In 2014, Amos Oz spoke regularly with Shira Hadad, the editor of his final novel, Judas, and as their conversations continued beyond the scope of the novel, they recorded their talks and later turned the transcripts into a book, What Makes an Apple?, published in Hebrew in 2018 and now translated into English by Jessica Cohen.
Cohen also translated Oz’s last work of nonfiction, Dear Zealots, which presents his views on political fanaticism, specifically in the Israel-Palestine context, and in order to avoid overlap, Hadad and Oz decided to not include their conversations on such subjects in What Makes an Apple?
In her Preface, Hadad also notes that their “more essayist portions” of their talks will soon be published in a separate book. That leaves What Makes an Apple? rather slight, at only 138 pages, and though I would rather have had a larger book with all of their conversations published together, I understand their intent of doing otherwise, because what’s left is an intimate portrait of Oz near the end of his life.
The six sections
The six sections cover the topics of writing (the title refers to a metaphor about the components of a story), gender relations, his career, engaging with criticism, teaching, and his legacy. The talks are personal but not private, revealing but not revelatory. While much covers known territory found in his most popular books, some bits offer glimpses into the construction process of how he made those books.
For instance, I was startled to learn that a 25-year-old Oz composed his most famous novel, My Michael, in an airplane-sized bathroom, writing on a notepad while smoking cigarettes late into the night, after a long day’s work on the kibbutz. Later in life – once Oz left the kibbutz and became a full-time writer – he always woke up at 4 a.m., showered and shaved, took a walk, and was back home at his writing desk by five, ready to put in several hours of work.
This was his only writing ritual, other than always having everything in its place – he’s a stereotypical Taurus (bullishly determined), with Virgo characteristics (neurotically fastidious). He rewrote scenes many times, not revising but writing one and putting it away, writing another and putting it away, until he had perhaps 10 versions of the same scene, and then he would compose the final version by combining the best parts from the drafts.
He says that the one chapter in Judas that gave him the most trouble was the rewriting of Jesus’s crucifixion; originally it was about 80 pages, and he knew it’d “sink the book.” So he rewrote it, and it was over 100 pages. He kept rewriting it until he got it to 10 pages, the version that’s in the novel. Such devotion to craftsmanship is as inspiring as it is intimidating.
As a conversation partner, Hadad is not passive, merely eliciting opinions from the old wise man. Rather, she pushes back, challenges him, corrects him, makes him confront himself. Never aggressively, of course, always respectfully. But she doesn’t let him off the hook for half-baked thoughts, or evasions. These tensions arise mostly when discussing contemporary, post “Me Too”-feminism. For instance, though Oz is a feminist, he’s against “militant feminism,” particularly that of radicals like Andrea Dworkin, who claims every penetration is rape.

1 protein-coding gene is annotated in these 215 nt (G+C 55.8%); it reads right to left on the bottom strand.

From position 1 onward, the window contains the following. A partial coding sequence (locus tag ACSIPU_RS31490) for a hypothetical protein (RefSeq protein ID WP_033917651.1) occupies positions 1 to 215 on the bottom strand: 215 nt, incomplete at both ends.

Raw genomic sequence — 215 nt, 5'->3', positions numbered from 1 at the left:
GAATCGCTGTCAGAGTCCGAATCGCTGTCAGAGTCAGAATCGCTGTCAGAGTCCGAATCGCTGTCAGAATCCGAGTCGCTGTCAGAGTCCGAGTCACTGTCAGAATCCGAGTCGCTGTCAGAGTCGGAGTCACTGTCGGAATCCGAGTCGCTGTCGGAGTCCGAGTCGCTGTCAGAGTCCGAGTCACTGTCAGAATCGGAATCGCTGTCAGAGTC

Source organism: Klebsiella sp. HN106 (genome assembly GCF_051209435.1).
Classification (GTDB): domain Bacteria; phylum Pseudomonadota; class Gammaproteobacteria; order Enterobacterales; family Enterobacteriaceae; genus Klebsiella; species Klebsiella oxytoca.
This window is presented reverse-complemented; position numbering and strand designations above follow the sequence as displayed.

Oz thinks such ideas “increase feelings of shame and guilt,” as well as “increase hypocrisy and anxiety.” Plus, he says, “Life is full of pain, and it always ends very badly. So why object to having three or four things that make our life better?” More controversially, he doesn’t think that having pictures of half-naked women in an office constitutes “an environment of sexual harassment.” In other words, he thinks things have gone too far.
“Life is full of pain, and it always ends very badly. So why object to having three or four things that make our life better?”Amos Oz
Hadad points out that such ideas are a result of thousands of years of oppression and inequality and that “perhaps a few years of anger are called for.” But that’s just where Oz disagrees, because he’s against fanaticism of all kinds. “I have a nose for fanaticism, and wherever I smell it, I get worried,” he says.
To me, these conversations, along with his views in Dear Zealot, show Oz to be a classic liberal. That is, he’s for universal human equality, his ideas are based on reason, and he’s open to compromise. And this pits him against the emotionally-charged intolerant identity politics of contemporary progressivism – a conflict that Francis Fukuyama explores in his recent book, Liberalism and its Discontents.
That separation of what Fukuyama reductively calls Postmodernism and Liberalism is perhaps why many young people today consider Oz irrelevant – they want inclusion, anti-racism, and unambiguous condemnation, not the fairness, equality, and nuance Oz proposes. And at the end of his life, Oz seems fine with his irrelevance. He’s open to learning, but he’s an artist and liberal at heart, and if times have changed then he hasn’t – other than becoming more forgiving and less judgmental, more humorous and less preachy. In other words, he’s become wise.
After 1968’s My Michael made him a voice of a generation, and the most famous Israeli writer, there was a time in the ’80s and ’90s when his work was panned, even mocked. But after his 2002 memoir A Tale of Love and Darkness, his reputation experienced a renaissance, and his last books are among his best; the story collection Between Friends, the political essays in Dear Zealot, and his final novel, Judas. If you’re already an Oz fan, then you’ll appreciate What Makes an Apple? But if you’re not, then I’d instead start with these books. After all, without them, there wouldn’t be this one. ■
What Makes an Apple?By Amos Oz, with Shira Hadad, translated by Jessica CohenPrinceton University Press152 pages; $19.95